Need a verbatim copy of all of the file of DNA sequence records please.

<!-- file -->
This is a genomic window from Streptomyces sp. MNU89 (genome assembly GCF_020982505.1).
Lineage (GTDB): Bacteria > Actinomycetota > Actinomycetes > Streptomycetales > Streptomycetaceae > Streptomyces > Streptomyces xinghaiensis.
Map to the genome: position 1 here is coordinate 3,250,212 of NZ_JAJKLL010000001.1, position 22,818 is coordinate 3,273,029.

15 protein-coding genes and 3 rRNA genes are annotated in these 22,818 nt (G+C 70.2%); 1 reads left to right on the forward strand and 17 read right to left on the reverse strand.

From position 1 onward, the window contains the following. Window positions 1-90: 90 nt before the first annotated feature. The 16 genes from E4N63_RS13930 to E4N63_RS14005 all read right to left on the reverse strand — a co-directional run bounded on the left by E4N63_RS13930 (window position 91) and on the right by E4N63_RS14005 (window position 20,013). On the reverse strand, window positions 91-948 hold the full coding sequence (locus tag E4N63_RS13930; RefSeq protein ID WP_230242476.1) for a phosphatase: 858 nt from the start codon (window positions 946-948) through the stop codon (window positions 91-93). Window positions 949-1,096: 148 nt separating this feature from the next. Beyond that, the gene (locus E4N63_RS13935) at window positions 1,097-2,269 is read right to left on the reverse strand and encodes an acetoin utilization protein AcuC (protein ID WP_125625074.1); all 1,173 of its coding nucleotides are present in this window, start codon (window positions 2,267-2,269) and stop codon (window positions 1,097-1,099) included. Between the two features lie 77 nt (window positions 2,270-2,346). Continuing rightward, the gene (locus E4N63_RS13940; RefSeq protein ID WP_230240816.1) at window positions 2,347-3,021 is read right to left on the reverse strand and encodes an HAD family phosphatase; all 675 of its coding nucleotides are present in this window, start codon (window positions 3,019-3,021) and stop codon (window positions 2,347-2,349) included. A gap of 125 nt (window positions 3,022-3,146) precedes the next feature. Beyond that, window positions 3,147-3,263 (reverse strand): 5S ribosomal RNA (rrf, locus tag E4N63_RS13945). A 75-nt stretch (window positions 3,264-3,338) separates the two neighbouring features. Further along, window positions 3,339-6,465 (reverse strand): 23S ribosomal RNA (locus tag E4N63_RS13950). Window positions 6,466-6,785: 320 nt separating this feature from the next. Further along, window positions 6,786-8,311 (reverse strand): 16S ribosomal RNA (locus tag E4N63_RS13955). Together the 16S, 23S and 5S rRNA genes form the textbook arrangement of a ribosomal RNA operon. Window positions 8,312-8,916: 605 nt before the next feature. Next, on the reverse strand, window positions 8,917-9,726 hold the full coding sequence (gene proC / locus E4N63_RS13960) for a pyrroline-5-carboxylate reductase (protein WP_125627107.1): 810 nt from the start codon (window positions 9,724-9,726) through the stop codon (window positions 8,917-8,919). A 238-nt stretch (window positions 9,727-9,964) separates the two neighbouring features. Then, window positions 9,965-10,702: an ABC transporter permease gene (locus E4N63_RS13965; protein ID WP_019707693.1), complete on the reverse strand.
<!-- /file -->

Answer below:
This is a genomic window from Streptomyces sp. MNU89 (genome assembly GCF_020982505.1).
Lineage (GTDB): Bacteria > Actinomycetota > Actinomycetes > Streptomycetales > Streptomycetaceae > Streptomyces > Streptomyces xinghaiensis.
Map to the genome: position 1 here is coordinate 3,250,212 of NZ_JAJKLL010000001.1, position 22,818 is coordinate 3,273,029.

15 protein-coding genes and 3 rRNA genes are annotated in these 22,818 nt (G+C 70.2%); 1 reads left to right on the forward strand and 17 read right to left on the reverse strand.

From position 1 onward, the window contains the following. Window positions 1-90: 90 nt before the first annotated feature. The 16 genes from E4N63_RS13930 to E4N63_RS14005 all read right to left on the reverse strand — a co-directional run bounded on the left by E4N63_RS13930 (window position 91) and on the right by E4N63_RS14005 (window position 20,013). On the reverse strand, window positions 91-948 hold the full coding sequence (locus tag E4N63_RS13930; RefSeq protein ID WP_230242476.1) for a phosphatase: 858 nt from the start codon (window positions 946-948) through the stop codon (window positions 91-93). Window positions 949-1,096: 148 nt separating this feature from the next. Beyond that, the gene (locus E4N63_RS13935) at window positions 1,097-2,269 is read right to left on the reverse strand and encodes an acetoin utilization protein AcuC (protein ID WP_125625074.1); all 1,173 of its coding nucleotides are present in this window, start codon (window positions 2,267-2,269) and stop codon (window positions 1,097-1,099) included. Between the two features lie 77 nt (window positions 2,270-2,346). Continuing rightward, the gene (locus E4N63_RS13940; RefSeq protein ID WP_230240816.1) at window positions 2,347-3,021 is read right to left on the reverse strand and encodes an HAD family phosphatase; all 675 of its coding nucleotides are present in this window, start codon (window positions 3,019-3,021) and stop codon (window positions 2,347-2,349) included. A gap of 125 nt (window positions 3,022-3,146) precedes the next feature. Beyond that, window positions 3,147-3,263 (reverse strand): 5S ribosomal RNA (rrf, locus tag E4N63_RS13945). A 75-nt stretch (window positions 3,264-3,338) separates the two neighbouring features. Further along, window positions 3,339-6,465 (reverse strand): 23S ribosomal RNA (locus tag E4N63_RS13950). Window positions 6,466-6,785: 320 nt separating this feature from the next. Further along, window positions 6,786-8,311 (reverse strand): 16S ribosomal RNA (locus tag E4N63_RS13955). Together the 16S, 23S and 5S rRNA genes form the textbook arrangement of a ribosomal RNA operon. Window positions 8,312-8,916: 605 nt before the next feature. Next, on the reverse strand, window positions 8,917-9,726 hold the full coding sequence (gene proC / locus E4N63_RS13960) for a pyrroline-5-carboxylate reductase (protein WP_125627107.1): 810 nt from the start codon (window positions 9,724-9,726) through the stop codon (window positions 8,917-8,919). A 238-nt stretch (window positions 9,727-9,964) separates the two neighbouring features. Then, window positions 9,965-10,702: an ABC transporter permease gene (locus E4N63_RS13965; protein ID WP_019707693.1), complete on the reverse strand.